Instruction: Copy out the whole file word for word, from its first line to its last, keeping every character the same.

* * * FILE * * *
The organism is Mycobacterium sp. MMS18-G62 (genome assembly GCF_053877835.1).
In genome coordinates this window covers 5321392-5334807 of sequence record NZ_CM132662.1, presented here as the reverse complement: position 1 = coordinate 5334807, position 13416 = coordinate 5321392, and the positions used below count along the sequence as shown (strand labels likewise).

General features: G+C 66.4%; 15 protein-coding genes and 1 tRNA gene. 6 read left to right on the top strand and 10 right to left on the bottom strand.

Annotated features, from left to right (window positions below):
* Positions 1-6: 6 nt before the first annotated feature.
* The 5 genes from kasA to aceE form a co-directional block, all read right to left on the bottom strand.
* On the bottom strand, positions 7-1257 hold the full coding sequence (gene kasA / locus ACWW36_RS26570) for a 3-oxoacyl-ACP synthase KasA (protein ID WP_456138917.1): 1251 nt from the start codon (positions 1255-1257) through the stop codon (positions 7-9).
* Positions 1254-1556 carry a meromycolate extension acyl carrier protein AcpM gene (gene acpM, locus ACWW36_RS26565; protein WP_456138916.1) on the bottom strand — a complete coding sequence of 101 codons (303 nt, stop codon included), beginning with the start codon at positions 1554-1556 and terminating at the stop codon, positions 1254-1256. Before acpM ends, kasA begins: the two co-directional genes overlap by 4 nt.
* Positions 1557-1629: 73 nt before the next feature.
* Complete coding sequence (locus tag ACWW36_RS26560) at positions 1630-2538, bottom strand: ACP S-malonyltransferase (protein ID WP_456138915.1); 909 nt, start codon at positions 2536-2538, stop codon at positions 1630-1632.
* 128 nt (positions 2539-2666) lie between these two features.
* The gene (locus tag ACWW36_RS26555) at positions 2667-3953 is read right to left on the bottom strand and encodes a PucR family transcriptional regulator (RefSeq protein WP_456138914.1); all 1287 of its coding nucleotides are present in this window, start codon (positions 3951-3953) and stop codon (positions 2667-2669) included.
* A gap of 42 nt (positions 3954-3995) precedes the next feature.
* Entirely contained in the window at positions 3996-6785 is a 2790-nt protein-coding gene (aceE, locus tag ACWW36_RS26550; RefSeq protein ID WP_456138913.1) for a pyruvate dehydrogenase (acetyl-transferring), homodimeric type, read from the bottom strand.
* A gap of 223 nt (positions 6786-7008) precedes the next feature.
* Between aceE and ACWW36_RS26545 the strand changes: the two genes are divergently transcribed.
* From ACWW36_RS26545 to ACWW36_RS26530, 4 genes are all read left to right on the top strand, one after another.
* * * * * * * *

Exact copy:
The organism is Mycobacterium sp. MMS18-G62 (genome assembly GCF_053877835.1).
In genome coordinates this window covers 5321392-5334807 of sequence record NZ_CM132662.1, presented here as the reverse complement: position 1 = coordinate 5334807, position 13416 = coordinate 5321392, and the positions used below count along the sequence as shown (strand labels likewise).

General features: G+C 66.4%; 15 protein-coding genes and 1 tRNA gene. 6 read left to right on the top strand and 10 right to left on the bottom strand.

Annotated features, from left to right (window positions below):
* Positions 1-6: 6 nt before the first annotated feature.
* The 5 genes from kasA to aceE form a co-directional block, all read right to left on the bottom strand.
* On the bottom strand, positions 7-1257 hold the full coding sequence (gene kasA / locus ACWW36_RS26570) for a 3-oxoacyl-ACP synthase KasA (protein ID WP_456138917.1): 1251 nt from the start codon (positions 1255-1257) through the stop codon (positions 7-9).
* Positions 1254-1556 carry a meromycolate extension acyl carrier protein AcpM gene (gene acpM, locus ACWW36_RS26565; protein WP_456138916.1) on the bottom strand — a complete coding sequence of 101 codons (303 nt, stop codon included), beginning with the start codon at positions 1554-1556 and terminating at the stop codon, positions 1254-1256. Before acpM ends, kasA begins: the two co-directional genes overlap by 4 nt.
* Positions 1557-1629: 73 nt before the next feature.
* Complete coding sequence (locus tag ACWW36_RS26560) at positions 1630-2538, bottom strand: ACP S-malonyltransferase (protein ID WP_456138915.1); 909 nt, start codon at positions 2536-2538, stop codon at positions 1630-1632.
* 128 nt (positions 2539-2666) lie between these two features.
* The gene (locus tag ACWW36_RS26555) at positions 2667-3953 is read right to left on the bottom strand and encodes a PucR family transcriptional regulator (RefSeq protein WP_456138914.1); all 1287 of its coding nucleotides are present in this window, start codon (positions 3951-3953) and stop codon (positions 2667-2669) included.
* A gap of 42 nt (positions 3954-3995) precedes the next feature.
* Entirely contained in the window at positions 3996-6785 is a 2790-nt protein-coding gene (aceE, locus tag ACWW36_RS26550; RefSeq protein ID WP_456138913.1) for a pyruvate dehydrogenase (acetyl-transferring), homodimeric type, read from the bottom strand.
* A gap of 223 nt (positions 6786-7008) precedes the next feature.
* Between aceE and ACWW36_RS26545 the strand changes: the two genes are divergently transcribed.
* From ACWW36_RS26545 to ACWW36_RS26530, 4 genes are all read left to right on the top strand, one after another.